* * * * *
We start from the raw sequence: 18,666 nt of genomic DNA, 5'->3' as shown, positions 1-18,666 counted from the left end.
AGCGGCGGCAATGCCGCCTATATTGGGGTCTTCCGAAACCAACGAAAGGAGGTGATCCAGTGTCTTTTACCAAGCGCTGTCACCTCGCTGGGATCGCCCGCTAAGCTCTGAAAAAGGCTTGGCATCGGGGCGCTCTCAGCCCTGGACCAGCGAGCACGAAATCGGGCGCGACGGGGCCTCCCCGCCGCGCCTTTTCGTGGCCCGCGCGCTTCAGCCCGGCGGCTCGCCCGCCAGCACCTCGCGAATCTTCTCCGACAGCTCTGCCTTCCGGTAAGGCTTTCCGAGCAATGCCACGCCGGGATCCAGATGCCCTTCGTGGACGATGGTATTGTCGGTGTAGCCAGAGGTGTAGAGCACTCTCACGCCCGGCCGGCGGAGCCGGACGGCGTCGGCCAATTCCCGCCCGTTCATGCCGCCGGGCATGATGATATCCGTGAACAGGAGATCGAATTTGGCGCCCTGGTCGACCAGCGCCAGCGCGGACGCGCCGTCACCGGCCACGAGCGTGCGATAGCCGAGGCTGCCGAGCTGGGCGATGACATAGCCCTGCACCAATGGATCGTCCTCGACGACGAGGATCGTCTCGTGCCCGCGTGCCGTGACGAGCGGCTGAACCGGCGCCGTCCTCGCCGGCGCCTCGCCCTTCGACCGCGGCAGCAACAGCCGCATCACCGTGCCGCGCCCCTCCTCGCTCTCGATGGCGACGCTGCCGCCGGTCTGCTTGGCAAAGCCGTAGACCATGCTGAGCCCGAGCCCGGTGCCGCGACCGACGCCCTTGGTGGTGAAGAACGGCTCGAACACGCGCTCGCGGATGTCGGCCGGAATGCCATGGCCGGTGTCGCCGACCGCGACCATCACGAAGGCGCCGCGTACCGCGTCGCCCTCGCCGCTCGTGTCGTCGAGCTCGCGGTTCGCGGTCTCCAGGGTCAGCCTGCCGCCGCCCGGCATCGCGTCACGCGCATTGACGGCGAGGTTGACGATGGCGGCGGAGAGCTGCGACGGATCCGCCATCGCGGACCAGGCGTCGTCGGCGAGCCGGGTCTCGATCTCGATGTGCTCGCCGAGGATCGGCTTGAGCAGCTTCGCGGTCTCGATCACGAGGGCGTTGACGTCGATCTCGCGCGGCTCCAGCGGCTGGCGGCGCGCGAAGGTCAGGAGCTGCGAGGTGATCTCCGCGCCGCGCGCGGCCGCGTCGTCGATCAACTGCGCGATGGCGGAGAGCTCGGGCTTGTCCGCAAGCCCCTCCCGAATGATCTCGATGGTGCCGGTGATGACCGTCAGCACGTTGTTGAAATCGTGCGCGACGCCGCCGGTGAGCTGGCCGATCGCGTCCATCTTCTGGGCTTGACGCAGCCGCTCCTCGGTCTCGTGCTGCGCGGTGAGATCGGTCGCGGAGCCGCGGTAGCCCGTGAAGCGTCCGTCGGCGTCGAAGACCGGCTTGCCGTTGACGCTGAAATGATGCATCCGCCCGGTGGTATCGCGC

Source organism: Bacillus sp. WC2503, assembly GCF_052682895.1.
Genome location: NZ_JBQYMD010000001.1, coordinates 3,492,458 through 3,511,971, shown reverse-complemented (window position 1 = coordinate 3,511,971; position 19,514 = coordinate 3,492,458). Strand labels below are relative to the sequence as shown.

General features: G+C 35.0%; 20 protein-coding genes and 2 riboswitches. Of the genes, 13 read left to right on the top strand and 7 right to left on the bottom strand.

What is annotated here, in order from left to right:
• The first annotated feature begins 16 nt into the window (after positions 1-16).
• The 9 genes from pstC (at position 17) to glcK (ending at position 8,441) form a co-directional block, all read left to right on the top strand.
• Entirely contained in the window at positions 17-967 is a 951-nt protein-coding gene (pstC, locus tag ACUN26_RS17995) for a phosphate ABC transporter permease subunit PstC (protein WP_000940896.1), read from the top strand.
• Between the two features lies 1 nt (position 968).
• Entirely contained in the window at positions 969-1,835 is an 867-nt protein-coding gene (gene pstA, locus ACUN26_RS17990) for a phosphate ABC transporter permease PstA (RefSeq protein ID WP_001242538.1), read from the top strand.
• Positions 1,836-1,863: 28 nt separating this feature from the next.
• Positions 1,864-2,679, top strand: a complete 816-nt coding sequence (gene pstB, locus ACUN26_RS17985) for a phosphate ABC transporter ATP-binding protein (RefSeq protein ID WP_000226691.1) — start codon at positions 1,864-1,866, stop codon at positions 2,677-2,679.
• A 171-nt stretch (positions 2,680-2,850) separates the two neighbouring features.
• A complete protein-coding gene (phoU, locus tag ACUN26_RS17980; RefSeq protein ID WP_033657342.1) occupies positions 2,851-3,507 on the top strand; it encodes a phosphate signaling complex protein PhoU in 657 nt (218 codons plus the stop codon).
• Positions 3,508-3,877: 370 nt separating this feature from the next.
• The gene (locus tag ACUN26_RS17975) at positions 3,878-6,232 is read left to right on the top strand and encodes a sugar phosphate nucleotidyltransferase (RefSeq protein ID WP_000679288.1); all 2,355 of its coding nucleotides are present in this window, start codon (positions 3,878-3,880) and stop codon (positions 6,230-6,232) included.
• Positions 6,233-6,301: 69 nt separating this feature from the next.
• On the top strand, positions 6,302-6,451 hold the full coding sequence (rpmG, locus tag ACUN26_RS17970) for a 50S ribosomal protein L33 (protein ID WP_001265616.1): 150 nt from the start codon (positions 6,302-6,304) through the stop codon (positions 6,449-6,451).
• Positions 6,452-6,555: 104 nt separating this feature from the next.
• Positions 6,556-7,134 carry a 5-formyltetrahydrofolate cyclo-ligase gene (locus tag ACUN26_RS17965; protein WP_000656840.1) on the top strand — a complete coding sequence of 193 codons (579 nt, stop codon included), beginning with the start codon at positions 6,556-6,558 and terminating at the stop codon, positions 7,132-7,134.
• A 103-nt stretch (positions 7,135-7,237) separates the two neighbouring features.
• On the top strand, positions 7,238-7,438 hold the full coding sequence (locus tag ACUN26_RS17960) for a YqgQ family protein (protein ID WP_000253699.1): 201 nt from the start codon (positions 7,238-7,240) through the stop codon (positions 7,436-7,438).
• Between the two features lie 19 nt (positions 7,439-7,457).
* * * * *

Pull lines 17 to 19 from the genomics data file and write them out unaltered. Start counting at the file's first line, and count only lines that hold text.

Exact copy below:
• The gene (locus tag ACUN26_RS17975) at positions 3,878-6,232 is read left to right on the top strand and encodes a sugar phosphate nucleotidyltransferase (RefSeq protein ID WP_000679288.1); all 2,355 of its coding nucleotides are present in this window, start codon (positions 3,878-3,880) and stop codon (positions 6,230-6,232) included.
• Positions 6,233-6,301: 69 nt separating this feature from the next.
• On the top strand, positions 6,302-6,451 hold the full coding sequence (rpmG, locus tag ACUN26_RS17970) for a 50S ribosomal protein L33 (protein ID WP_001265616.1): 150 nt from the start codon (positions 6,302-6,304) through the stop codon (positions 6,449-6,451).